All I have to say about Fantasmic is one word - WOW!!! This is an amazing laser-imaged, broadway-like dance show as a spectacle of Disney past, present, and future. The pond in front of us had its own fountain system that shot water out in a semi-circle movie screen, where clips from many Disney movies were projected. There were also Disney-themed boats with performers going back & forth, as well as a laser/dance show going on on the mountain stage. I thought the Illuminations show at EPCOT was amazing - this was even better. We sat next to a lady who is a resident of Orlando and frequently comes to see the show. Her only reason for doing so is to see the enjoyment on the faces of those who haven't seen it. She definitely enjoyed watching us.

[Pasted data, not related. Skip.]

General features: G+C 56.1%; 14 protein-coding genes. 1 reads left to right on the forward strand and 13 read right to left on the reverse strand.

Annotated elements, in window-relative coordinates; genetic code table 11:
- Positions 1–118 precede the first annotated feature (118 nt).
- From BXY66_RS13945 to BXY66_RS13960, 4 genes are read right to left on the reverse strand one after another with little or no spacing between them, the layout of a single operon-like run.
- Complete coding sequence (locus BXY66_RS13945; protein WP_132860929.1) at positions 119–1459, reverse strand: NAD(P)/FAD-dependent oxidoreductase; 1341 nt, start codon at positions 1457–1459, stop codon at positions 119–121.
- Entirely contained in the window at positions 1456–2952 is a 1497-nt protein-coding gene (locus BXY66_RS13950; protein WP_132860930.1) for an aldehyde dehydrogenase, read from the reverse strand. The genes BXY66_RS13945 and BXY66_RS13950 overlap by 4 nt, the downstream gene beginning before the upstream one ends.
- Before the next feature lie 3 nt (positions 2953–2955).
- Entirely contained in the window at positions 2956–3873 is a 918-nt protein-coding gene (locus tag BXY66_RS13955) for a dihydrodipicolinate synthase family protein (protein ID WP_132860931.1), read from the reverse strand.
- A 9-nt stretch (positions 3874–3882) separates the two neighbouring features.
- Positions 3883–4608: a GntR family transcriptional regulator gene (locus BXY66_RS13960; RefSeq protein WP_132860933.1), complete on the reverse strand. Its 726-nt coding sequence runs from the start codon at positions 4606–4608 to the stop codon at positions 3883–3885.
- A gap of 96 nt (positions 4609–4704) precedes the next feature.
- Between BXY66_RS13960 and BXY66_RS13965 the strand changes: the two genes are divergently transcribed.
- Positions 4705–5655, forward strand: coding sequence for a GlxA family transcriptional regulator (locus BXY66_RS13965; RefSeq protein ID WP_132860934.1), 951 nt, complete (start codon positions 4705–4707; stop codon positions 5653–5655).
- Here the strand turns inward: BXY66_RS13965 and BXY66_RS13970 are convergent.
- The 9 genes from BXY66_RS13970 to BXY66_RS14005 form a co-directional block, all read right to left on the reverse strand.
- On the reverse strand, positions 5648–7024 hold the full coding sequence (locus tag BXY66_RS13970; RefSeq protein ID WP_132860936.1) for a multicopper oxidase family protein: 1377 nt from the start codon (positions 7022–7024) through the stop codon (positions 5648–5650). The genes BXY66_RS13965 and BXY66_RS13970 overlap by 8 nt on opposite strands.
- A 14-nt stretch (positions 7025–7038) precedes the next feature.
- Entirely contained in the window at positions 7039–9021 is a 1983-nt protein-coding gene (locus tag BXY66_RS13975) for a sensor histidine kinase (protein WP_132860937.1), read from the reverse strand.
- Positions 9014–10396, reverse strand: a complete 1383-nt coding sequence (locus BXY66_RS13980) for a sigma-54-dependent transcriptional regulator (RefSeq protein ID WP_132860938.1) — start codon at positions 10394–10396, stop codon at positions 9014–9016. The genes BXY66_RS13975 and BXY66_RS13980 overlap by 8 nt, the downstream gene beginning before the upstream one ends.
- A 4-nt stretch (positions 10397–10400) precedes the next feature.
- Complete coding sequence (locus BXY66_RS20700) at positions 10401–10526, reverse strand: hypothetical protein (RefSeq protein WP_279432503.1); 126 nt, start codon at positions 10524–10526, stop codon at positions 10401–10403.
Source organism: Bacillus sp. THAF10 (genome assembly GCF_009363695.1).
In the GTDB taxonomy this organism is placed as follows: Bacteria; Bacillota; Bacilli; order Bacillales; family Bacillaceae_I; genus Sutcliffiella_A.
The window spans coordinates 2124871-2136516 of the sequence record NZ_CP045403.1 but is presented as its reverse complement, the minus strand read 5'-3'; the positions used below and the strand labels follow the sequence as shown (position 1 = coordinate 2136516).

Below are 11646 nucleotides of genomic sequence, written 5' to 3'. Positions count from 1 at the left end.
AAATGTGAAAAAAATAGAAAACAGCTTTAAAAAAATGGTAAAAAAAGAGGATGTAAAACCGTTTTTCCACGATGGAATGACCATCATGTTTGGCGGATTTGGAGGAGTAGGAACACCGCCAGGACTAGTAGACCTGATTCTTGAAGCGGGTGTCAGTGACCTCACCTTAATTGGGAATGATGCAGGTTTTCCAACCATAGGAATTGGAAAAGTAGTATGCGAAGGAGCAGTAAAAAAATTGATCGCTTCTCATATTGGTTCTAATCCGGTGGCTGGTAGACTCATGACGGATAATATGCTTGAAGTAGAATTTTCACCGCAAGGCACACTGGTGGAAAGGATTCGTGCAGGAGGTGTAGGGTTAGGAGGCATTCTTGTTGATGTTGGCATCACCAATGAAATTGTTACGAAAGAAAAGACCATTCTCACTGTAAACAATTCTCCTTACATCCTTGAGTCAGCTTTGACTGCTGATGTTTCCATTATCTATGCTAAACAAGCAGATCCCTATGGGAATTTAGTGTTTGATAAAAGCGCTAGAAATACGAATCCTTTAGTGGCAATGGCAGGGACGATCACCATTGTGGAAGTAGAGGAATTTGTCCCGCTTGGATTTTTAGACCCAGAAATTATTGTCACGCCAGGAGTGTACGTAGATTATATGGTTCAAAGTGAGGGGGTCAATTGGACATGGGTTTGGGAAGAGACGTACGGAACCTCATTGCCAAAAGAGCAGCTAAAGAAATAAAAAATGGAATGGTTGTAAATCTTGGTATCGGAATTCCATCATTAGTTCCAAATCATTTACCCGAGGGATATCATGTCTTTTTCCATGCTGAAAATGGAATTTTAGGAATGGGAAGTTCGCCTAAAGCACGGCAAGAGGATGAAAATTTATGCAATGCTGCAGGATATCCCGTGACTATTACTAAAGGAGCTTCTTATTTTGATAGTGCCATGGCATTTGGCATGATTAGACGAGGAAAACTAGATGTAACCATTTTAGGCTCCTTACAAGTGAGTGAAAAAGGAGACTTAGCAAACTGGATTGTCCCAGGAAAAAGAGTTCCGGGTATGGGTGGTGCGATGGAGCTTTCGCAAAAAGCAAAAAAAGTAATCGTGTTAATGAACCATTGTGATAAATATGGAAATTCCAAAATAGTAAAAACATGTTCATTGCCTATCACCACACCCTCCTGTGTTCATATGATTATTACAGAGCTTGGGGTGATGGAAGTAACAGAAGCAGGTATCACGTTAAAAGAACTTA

On day 5 (Thursday), we began getting ready to board the cruise ship, The Disney Wonder. We ate breakfast at Boatwright's restaurant at Dixie Landings (the resort next door to Port Orleans) and then took the Sassagoula River cruise into Downtown Disney. Here we went to Disney Quest - a virtual reality, interactive experience (at least that's what the brochure calls it). I got to make and ride my own roller coaster - made myself a bit queasy - and Melissa became a virtual artist. We lost each other for an hour or so (I got caught up in the classic 80's-style video games like Pac Man and Space Invaders), but eventually found each other right before lunch. After lunch, we boarded the motor coach for Port Canaveral..